Name: Ruth Fulknit
Describe your illustration style in ten words or less.
Often meant to be sad but surprisingly making people laugh.
What items are an essential part of your creative space?
My grandmother’s dip pen, my mother’s watercolour crayons, the pen holder my father made for me and my favourite gouache paints from childhood.
Do you have a favourite artistic medium?
I like to explore different kind of mediums. My last project was a series of monotype prints for example.
When in doubt (which I often am) I usually start painting with cheap kid’s gouache to connect myself to the part of my brain that doesn’t care so much about rules. Later I switch to more fancy Aquarelle and gouache colours, mix in some pastels and crayons… My favourite pencil is a so-called “Wirtestift” – a water-soluble pencil for barkeepers. Especially enjoy Neocolor II and Inktense coloured pencils.
Name three artists whose work inspires you.
Just three? Think of all the superheroes like Jansson, Kerr, Ungerer, Steig, Macauley, McKee, Wilkoń… impossible to pick just three! But I will tell you my three German favourites:
Lilo Fromm, Margret Rettich and Herbert Holzing.
Which artistic period would you most like to visit and why?
Probably expressionism (minus the war). Maybe have a cup of coffee with Charlotte Salomon, Gabriele Münter and Paula Modersohn-Becker.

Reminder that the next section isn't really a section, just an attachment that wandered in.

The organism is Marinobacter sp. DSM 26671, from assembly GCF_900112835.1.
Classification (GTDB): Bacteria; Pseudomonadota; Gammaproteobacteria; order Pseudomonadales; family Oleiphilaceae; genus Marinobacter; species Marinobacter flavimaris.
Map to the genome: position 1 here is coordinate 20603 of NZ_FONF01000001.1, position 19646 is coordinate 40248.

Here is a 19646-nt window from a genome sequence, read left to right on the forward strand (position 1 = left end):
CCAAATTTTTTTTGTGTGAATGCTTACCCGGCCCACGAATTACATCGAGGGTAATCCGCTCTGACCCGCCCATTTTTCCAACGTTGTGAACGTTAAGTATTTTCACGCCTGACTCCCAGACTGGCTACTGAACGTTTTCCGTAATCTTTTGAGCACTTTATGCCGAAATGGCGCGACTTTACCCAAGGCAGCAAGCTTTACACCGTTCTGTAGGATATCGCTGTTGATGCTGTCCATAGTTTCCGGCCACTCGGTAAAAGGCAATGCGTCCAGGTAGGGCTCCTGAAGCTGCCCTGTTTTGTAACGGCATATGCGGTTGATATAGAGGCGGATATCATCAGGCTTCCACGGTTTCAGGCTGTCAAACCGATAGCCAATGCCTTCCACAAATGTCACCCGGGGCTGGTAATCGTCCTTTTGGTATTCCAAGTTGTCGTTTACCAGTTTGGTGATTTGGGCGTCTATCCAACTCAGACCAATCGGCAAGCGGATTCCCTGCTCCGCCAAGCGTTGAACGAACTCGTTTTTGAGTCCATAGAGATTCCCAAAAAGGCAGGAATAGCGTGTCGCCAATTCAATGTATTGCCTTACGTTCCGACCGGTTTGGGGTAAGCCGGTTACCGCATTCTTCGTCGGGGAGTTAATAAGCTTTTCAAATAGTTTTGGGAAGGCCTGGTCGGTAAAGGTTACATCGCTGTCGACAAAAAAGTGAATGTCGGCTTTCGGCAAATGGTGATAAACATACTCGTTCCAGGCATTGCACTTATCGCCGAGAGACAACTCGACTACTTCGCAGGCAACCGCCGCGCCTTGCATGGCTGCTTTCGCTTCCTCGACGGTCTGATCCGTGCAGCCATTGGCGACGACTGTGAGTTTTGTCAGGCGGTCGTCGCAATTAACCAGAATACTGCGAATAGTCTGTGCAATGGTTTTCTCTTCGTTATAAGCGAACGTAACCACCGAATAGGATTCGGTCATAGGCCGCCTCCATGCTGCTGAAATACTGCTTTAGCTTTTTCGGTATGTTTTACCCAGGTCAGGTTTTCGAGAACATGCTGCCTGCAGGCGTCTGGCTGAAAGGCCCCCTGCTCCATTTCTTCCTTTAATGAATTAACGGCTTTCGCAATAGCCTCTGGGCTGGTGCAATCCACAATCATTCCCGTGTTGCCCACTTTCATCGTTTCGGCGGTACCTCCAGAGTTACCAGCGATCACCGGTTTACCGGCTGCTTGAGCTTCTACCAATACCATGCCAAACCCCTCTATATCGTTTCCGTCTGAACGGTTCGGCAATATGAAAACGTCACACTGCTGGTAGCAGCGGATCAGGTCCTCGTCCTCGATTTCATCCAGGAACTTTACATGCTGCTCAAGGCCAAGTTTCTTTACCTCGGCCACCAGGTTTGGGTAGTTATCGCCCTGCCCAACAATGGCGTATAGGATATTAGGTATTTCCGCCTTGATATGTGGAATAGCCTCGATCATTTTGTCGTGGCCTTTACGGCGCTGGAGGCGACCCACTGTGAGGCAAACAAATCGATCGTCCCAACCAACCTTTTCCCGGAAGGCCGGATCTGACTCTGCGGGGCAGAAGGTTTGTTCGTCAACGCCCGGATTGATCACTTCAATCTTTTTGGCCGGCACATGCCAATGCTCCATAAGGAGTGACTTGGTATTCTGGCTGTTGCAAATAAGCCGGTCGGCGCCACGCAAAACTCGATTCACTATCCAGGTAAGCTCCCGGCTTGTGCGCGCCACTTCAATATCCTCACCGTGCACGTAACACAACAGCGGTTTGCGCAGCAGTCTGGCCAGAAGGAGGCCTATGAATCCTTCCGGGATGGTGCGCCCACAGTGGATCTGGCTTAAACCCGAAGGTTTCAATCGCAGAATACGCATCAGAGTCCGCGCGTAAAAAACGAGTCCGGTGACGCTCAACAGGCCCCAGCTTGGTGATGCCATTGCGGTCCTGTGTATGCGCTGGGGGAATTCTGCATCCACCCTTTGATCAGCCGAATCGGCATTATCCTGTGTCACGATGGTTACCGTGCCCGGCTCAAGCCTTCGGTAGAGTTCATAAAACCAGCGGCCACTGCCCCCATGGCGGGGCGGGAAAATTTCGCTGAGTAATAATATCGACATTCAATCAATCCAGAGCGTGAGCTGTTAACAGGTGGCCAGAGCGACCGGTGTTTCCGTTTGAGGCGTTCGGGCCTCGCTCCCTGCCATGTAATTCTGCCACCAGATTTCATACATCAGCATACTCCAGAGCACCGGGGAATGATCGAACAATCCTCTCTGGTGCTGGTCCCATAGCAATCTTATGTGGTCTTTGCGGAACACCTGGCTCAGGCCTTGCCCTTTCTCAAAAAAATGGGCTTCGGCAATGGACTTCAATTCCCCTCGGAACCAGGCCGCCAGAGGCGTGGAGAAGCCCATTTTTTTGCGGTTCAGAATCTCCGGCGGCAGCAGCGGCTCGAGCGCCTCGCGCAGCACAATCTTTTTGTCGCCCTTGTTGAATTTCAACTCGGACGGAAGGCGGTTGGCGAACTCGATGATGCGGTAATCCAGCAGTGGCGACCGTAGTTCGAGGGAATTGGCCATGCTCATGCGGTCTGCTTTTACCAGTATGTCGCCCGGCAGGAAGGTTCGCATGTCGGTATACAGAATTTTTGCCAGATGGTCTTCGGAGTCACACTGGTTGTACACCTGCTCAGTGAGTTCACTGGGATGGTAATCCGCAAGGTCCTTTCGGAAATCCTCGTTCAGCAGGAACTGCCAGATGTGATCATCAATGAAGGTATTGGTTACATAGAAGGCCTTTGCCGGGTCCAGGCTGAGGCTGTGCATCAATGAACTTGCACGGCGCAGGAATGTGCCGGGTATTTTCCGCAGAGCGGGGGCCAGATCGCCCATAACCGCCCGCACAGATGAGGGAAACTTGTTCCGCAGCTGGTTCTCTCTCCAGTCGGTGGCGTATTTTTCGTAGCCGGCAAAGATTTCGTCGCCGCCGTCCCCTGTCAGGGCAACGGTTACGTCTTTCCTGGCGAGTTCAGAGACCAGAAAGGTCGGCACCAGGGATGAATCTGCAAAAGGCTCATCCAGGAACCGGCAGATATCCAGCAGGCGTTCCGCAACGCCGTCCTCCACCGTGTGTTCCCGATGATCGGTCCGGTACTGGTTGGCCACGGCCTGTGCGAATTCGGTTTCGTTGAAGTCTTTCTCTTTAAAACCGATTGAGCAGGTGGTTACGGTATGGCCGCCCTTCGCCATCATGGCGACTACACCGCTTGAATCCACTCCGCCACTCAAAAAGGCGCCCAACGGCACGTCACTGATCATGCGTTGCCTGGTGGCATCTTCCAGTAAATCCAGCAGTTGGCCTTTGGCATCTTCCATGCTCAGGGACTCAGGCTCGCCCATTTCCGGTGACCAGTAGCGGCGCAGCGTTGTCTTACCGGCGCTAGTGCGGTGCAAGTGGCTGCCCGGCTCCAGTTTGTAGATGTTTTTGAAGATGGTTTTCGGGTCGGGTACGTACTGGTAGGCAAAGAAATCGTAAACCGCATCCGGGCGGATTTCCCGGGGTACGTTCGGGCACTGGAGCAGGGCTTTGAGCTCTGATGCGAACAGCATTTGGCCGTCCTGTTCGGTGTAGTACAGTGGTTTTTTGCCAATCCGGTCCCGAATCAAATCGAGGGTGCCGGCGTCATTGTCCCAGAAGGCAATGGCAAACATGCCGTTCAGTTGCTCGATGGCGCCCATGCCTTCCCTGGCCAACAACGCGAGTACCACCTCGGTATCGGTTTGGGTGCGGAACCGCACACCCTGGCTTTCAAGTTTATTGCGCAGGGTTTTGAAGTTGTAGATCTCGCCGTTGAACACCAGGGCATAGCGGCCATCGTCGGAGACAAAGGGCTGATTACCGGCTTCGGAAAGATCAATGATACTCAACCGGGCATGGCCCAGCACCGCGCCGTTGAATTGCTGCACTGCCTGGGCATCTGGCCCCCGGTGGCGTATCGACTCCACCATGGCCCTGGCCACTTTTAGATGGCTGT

But really I would love to visit the studios of some of the great illustrators of the 50s – 80s to see what tricks they used pre computers… all those secret foils, stamps, stencils, lamps and printing techniques…
Who or what inspired you to become an illustrator?
I don’t think I have really made this decision. It was (or still is) a slow process with many detours. I first studied linguistics for a while. Later went to art school where I mostly focused on making installations, although drawing and writing always were a big part of it.
The endless afternoons doing arts and crafts with my grandma in her little kitchen combined with my mom taking me to the library every week have probably been most influential in making me become an artist though.
Can you share a photo of your creative work space or part of the area where you work most often? Talk us through it.
Here you see my little kitchen table as I don’t have a studio and live in a very tiny apartment. This is where I do most of my work. And where I eat and sew and knit and write and iron and spill my coffee… It is the heart of everything. It is not always easy to move things around all the time. There is a lot of improvising and drying papers on the floor or pasting things to the doorframes or tying strings to the lamppost and crawling underneath the desk to find a pen. My inks have taken over my old herb shelves and the coffee filter holder is stuffed with paper scraps I use for collages. I improvised some shelves for my ‘crayon family’ to have a little more desk space. The enamel cups were part of an old set for making punch. Everything else is stored away in various cupboards around my apartment. It looks different every day and maybe that is also a good thing.
What is your favourite part of the illustration process?
Collecting ideas in the very beginning. Fantasising about all the possibilities. Also the moment close to the end when you know it is going to work out and you can stop worrying (I worry a lot). I also enjoy drawing monotonous patterns that seem to go on and on and get lost in them.
What advice would you give to an aspiring illustrator?
Get yourself the same crayons or paints you enjoyed as a child. Leave an unfinished something on your desk at night for an easy morning jumpstart and never leave your toaster unattended…